Nigeria has a HDI ranking of 153 out of 187 countries and territories. There are many different reasons as to why. To start off, Nigeria is the most populated country in Africa with a population of about 178.7 million people. With that being said the average mean years of schooling for a Nigerian kid in 2012 was 5.2 years, compared to us Americans who many of us go between 10-20 years of schooling. Also, about 5.8% of the population is unemployed. The life expectancy at birth for a native Nigerian is only 52.8 years old. To these citizens of Nigeria poverty is huge. Almost 100 million people are living on less than $1 a day. Despite all this negative, a somewhat positive is the country's economic freedom score is ranked 115th in the world, not as bad as the country's HDI rank. Other statistics, the country has a GDP of $1.1 trillion, 2.7% growth, a 4.7% 5-year compound annual growth and $6,108 per capita.

A graph showing Nigeria's economic freedom score over the past nine years.

It is never easy to point at one prime reason why a country like Nigeria has not developed successfully. Nigeria's underdevelopment is more than lack of development visions and programmes. To start with Nigeria didn't get the best of draws of its geographic playing field. Being in Africa were most of the other very low, poor, underdeveloped countries are Nigeria fell into that category. One positive the country could have from its geographic standpoints is it has access to water as one of its outer edges. Yes, this could be used as a positive, it can also hurt and hinder a underdeveloped country like Nigeria, especially if a natural disaster came and hit Nigeria because they were close to the body of water can cause the country to be at a all time low, similar to what happened in Haiti in 2010 with the earthquake. Another cause is the poor implementation used by the government through out the years. Also, many Nigerian leaders have said how the wanted to develop and shown their vision, but didn't hold their end up on it and weren't held accountable. Finally, violence throughout African countries have caused many economies to the brink of collapse. Most recently affecting the West African countries like Nigeria. This has been a problem throughout Africa in history and continues to hurt the development of countries in Africa.

Map of Nigeria; middle
Other pictures show the work by the citizens and how they live due to being underdeveloped

Foreign Aid and development by developed countries trying to help undeveloped countries doesn't always work and has been controversial in the past, and this is no different in Nigeria. In 1999 Nigeria received a total net aid flow of $152 million dollars, $185 million dollars in 2000, and by 2004 reached $573 million dollars. This seemed to help Nigeria at first, but later fell back down, back up again, and once again back down. And now that over 100 million people in Nigeria are living on less than $1 dollar a day, it obviously hasn't worked. In Nigeria, MNC's are very active in Nigeria. A big one is 'Multinational Oli Companies on the Niger Delta, Nigeria'. This has been present since 1992 and still to this day causes countless number of oil spills in the Niger River. Nigeria receives the largest amount of foreign direct investment in Africa.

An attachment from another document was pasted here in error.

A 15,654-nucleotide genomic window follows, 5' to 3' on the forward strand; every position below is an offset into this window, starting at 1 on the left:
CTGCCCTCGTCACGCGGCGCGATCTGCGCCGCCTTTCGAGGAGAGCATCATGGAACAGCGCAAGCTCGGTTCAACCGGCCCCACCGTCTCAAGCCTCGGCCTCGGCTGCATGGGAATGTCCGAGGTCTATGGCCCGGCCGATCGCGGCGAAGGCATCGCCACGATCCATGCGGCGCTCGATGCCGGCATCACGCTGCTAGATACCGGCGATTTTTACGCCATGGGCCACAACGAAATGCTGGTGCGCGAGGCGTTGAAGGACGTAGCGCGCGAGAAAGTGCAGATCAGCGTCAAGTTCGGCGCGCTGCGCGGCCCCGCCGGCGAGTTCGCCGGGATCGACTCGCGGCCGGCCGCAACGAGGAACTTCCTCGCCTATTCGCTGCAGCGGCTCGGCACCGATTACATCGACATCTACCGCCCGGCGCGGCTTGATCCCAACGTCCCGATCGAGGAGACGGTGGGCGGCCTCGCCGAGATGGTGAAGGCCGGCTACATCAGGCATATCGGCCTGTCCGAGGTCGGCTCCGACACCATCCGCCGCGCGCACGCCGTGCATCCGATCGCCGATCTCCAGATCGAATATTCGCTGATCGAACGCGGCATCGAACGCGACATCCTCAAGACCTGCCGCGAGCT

Nigeria is in a tough place to get better, but if they plan and want to they need to follow these steps. Nigeria needs a goal/plan and stick too it. There's been to much indecision and nothing has stuck concrete, they need to trust the process, the process they chose and go through with it, that's first and forth most. With Nigeria being the most populated country in Africa, I think their schools need to improve so they can take advantage of all these kids, educate them to then better the future of the country. I don't think Nigeria has to stick with a straight ISI or EOI policy, but they need to make much better use of their foreign aid. If it starts to take advantage now, it will only better the future and start development going in the right way now. Also, with receiving the most foreign investment in Africa it needs to take better advantage of that. Needs to capitalize on it and use the profits in a positive way which sticks to their process and what they want to create. If Nigeria can start to do this, it will better themselves and be able to make stronger, more credible alliances to help them even more. These are a few actions Nigeria needs to take to start developing in a positive way, it all starts with trusting the process and grinding the rough beginning stage out.

By: Donovan Davis

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